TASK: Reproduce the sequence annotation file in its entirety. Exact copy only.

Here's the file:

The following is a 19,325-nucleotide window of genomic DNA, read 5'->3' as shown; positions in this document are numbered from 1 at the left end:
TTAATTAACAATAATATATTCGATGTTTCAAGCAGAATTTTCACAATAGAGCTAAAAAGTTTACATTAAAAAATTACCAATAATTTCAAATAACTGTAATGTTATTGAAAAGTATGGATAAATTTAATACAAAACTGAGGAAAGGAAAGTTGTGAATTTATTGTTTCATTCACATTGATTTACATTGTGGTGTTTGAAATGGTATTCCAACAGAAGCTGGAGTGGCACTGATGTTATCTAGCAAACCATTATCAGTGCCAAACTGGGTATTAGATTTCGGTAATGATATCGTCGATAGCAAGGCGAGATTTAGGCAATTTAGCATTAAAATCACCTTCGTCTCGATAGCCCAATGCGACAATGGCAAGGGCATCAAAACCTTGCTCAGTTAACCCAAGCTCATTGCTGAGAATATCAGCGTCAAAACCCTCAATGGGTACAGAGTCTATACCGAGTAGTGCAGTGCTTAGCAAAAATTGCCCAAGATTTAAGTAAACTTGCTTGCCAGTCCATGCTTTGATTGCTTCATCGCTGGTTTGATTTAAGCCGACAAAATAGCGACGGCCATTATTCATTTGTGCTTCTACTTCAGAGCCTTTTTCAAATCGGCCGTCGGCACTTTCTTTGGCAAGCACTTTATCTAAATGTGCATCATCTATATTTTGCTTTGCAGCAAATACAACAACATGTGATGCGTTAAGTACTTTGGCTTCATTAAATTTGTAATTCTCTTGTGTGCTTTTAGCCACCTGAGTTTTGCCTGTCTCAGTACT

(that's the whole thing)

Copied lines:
The following is a 19,325-nucleotide window of genomic DNA, read 5'->3' as shown; positions in this document are numbered from 1 at the left end:
TTAATTAACAATAATATATTCGATGTTTCAAGCAGAATTTTCACAATAGAGCTAAAAAGTTTACATTAAAAAATTACCAATAATTTCAAATAACTGTAATGTTATTGAAAAGTATGGATAAATTTAATACAAAACTGAGGAAAGGAAAGTTGTGAATTTATTGTTTCATTCACATTGATTTACATTGTGGTGTTTGAAATGGTATTCCAACAGAAGCTGGAGTGGCACTGATGTTATCTAGCAAACCATTATCAGTGCCAAACTGGGTATTAGATTTCGGTAATGATATCGTCGATAGCAAGGCGAGATTTAGGCAATTTAGCATTAAAATCACCTTCGTCTCGATAGCCCAATGCGACAATGGCAAGGGCATCAAAACCTTGCTCAGTTAACCCAAGCTCATTGCTGAGAATATCAGCGTCAAAACCCTCAATGGGTACAGAGTCTATACCGAGTAGTGCAGTGCTTAGCAAAAATTGCCCAAGATTTAAGTAAACTTGCTTGCCAGTCCATGCTTTGATTGCTTCATCGCTGGTTTGATTTAAGCCGACAAAATAGCGACGGCCATTATTCATTTGTGCTTCTACTTCAGAGCCTTTTTCAAATCGGCCGTCGGCACTTTCTTTGGCAAGCACTTTATCTAAATGTGCATCATCTATATTTTGCTTTGCAGCAAATACAACAACATGTGATGCGTTAAGTACTTTGGCTTCATTAAATTTGTAATTCTCTTGTGTGCTTTTAGCCACCTGAGTTTTGCCTGTCTCAGTACT